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Dementia Su b
It’s a thing we all worry about these days, as we get older, and it’s now overtaken heart attacks as a major cause of death in the UK.

That’s partly because more of us are living into old age, of course. But just like late-onset diabetes, dementia is quite strongly linked with various lifestyle factors.

It’s not possible to say ‘Avoid this and you won’t get dementia’, because so many factors are involved, but it is possible to reduce your own personal risk. Here are some of the things you can do:

1. Eat a ‘rainbow diet’. Dementia is an inflammatory condition, and anything that reduces inflammation will help. That means fruit and vegetables, especially brightly coloured ones, oily fish, and a minimum of refined carbohydrates and sugar. Anti-inflammatory herbs like Ginkgo, Rosemary and Gotu Kola (Centella asiatica) can help too.

2. Get exercise. A moderate amount every day boosts your circulation and helps oxygenate your brain. If it’s outdoors, it’s more stimulating just because you are in a changing environment.

3. Keep learning. If you keep stretching yourself intellectually, you are less likely to lose brainpower. Staying inside your comfort zone is a good way to make it smaller.

4. Sleep well. Even in old age, we need plenty of sleep, and our cognitive faculties are lowered when we don’t get enough. ‘Wind down’ properly at the end of the day; don’t eat too late or look at screens before bed.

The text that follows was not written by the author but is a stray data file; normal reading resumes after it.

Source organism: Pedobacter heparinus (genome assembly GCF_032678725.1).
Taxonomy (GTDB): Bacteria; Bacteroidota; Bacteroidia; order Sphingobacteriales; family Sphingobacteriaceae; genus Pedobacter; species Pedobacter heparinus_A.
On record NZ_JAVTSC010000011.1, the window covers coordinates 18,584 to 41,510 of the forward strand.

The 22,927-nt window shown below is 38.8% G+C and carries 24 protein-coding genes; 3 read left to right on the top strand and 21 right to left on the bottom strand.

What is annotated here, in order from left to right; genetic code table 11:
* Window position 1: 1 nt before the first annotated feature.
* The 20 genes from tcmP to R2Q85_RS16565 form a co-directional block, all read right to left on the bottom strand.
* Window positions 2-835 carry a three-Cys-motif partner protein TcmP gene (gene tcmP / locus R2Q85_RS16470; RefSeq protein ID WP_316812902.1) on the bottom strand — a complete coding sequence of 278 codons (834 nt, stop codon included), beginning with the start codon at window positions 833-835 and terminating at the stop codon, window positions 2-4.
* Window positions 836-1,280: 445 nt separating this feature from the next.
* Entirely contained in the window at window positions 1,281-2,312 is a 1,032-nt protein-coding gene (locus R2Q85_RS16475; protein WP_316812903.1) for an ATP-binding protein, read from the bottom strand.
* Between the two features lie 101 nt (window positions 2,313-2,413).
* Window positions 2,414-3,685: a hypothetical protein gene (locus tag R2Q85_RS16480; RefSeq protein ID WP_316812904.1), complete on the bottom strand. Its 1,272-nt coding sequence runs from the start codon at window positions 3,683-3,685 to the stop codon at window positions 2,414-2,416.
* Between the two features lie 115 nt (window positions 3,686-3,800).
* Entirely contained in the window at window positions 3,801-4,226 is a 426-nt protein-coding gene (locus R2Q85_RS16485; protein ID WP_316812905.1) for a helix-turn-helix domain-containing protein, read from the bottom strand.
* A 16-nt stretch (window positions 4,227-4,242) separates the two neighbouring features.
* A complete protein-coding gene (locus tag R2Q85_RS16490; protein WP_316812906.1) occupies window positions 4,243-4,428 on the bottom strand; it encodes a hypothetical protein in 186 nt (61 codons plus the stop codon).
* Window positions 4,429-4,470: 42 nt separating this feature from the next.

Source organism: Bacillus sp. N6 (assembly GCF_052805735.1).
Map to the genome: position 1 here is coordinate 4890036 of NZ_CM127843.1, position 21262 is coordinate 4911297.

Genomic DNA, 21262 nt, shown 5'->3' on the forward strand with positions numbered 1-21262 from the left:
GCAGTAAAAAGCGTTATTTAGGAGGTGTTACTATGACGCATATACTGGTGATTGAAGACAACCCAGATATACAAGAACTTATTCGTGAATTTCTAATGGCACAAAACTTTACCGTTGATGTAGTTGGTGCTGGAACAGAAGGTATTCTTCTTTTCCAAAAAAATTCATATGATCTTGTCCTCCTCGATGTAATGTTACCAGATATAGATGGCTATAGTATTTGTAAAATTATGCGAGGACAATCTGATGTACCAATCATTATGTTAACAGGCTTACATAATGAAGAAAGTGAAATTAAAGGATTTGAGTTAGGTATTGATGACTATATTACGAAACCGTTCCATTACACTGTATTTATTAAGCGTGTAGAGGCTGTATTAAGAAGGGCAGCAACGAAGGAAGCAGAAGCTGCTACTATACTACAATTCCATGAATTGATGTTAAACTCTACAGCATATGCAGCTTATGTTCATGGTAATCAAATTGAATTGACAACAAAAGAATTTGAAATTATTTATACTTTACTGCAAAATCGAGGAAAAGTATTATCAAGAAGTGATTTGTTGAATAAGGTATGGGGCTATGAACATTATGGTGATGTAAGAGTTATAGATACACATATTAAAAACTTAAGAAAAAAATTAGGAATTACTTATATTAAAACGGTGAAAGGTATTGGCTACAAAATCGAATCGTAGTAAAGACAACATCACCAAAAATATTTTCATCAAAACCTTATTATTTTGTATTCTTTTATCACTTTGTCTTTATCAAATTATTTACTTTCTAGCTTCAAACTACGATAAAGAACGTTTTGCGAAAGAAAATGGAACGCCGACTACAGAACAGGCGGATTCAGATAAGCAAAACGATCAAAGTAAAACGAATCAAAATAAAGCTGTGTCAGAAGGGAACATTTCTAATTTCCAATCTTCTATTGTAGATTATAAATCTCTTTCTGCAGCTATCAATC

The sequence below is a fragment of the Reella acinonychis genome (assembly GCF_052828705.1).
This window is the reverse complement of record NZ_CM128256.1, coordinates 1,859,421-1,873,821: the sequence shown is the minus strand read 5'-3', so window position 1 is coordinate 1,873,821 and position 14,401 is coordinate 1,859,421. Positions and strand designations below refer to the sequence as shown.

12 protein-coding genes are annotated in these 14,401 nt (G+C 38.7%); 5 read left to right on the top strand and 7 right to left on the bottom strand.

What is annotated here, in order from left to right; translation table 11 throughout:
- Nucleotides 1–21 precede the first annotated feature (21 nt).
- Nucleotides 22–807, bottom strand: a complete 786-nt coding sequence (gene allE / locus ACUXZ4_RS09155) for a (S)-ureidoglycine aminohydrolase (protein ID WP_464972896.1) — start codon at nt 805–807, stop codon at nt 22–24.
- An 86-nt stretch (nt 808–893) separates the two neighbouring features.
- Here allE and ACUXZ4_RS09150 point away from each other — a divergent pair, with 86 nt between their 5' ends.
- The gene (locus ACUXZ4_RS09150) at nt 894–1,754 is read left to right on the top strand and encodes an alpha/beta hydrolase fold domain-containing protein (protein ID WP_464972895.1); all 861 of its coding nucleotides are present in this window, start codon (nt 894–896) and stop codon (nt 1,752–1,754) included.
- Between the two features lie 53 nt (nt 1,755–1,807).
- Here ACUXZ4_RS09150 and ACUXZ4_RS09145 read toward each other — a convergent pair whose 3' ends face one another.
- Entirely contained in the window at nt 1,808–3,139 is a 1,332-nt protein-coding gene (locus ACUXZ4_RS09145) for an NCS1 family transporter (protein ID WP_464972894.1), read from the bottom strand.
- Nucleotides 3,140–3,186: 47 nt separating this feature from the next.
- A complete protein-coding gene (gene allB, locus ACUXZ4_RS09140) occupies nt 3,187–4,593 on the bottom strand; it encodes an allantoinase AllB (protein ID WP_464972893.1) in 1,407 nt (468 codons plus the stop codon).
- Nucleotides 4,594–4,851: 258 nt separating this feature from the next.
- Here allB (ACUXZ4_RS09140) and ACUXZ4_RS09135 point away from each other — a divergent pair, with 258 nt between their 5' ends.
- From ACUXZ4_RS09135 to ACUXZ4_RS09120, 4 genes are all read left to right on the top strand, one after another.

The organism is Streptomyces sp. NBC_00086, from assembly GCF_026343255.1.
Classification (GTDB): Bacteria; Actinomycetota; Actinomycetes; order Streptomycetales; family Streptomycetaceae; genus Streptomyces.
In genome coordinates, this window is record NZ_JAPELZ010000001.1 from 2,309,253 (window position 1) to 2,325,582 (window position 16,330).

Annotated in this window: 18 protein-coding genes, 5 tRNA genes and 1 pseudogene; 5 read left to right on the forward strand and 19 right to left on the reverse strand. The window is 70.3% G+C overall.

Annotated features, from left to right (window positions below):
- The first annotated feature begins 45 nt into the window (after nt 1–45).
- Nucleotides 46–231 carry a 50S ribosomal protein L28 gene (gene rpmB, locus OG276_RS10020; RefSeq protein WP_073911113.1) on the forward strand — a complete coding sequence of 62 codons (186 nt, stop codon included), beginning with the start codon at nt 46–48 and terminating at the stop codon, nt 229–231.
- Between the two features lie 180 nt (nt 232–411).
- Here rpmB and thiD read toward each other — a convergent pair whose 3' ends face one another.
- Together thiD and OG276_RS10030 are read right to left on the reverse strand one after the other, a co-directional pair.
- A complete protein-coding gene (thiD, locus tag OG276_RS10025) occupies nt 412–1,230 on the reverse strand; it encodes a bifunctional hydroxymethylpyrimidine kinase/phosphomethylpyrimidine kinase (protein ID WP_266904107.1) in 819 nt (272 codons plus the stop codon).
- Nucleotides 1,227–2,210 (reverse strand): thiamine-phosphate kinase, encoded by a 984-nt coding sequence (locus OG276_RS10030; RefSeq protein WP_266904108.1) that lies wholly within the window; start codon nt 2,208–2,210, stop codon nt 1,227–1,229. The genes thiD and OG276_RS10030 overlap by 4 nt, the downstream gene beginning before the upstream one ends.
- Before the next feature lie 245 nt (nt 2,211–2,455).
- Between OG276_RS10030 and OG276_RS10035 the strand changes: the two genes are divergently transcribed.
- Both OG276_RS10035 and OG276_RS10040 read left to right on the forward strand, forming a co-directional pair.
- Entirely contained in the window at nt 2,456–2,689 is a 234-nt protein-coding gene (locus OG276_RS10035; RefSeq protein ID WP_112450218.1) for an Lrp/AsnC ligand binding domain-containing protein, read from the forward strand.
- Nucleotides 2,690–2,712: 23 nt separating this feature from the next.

5. If you don’t get outside much, a vitamin D supplement may be a good idea, especially in winter. There is quite a strong association between severe deficiency and dementia.

6. Manage your stress levels. Chronic stress can erode your ability to function in all sorts of ways. Herbs like Scullcap, Passion Flower and Vervain may be helpful here.

7. Socialise. Spending time with friends, talking and laughing and listening, is a good thing for all sorts of reasons. All too often, elderly people spend far too much time alone, and friends are good for the soul as well as bringing colour to your life.

What does it boil down to? Basically, having a good life. Not living life in the fast lane too much of the time, but not staying in the slow lane either. As always, balance is the key.

EDITOR: Su has an excellent Herb Handbook available to buy directly from her website or from Amazon.

Meet The Author...
Su Bristow
Who Am I?
I studied at the School of Herbal Medicine for four years, and qualified in 1989, becoming a member of the National Institute of Medical Herbalists (www.nimh.org.uk.) The road to herbal medicine led from my early interest in organic gardening and healthy eating, through the study of social and physical anthropology at Cambridge, where I specialised in medical anthropology. What fascinated me was how people deal with their health problems when they have only the natural resources around them, and their own ingenuity. I went on to learn massage and reflexology, and worked at a residential naturopathic clinic, where I learned about the use of diet and other natural ways of healing. After qualifying as a herbalist, I set up practice in mid-Devon. Since then I have continued to expand my expertise, with counselling skills, first aid, and knowledge of the Chinese and Ayurvedic systems of herbal medicine. Besides one-to-one consultation, I have also taught evening classes, students of the Westcountry Massage Association, and various private courses.
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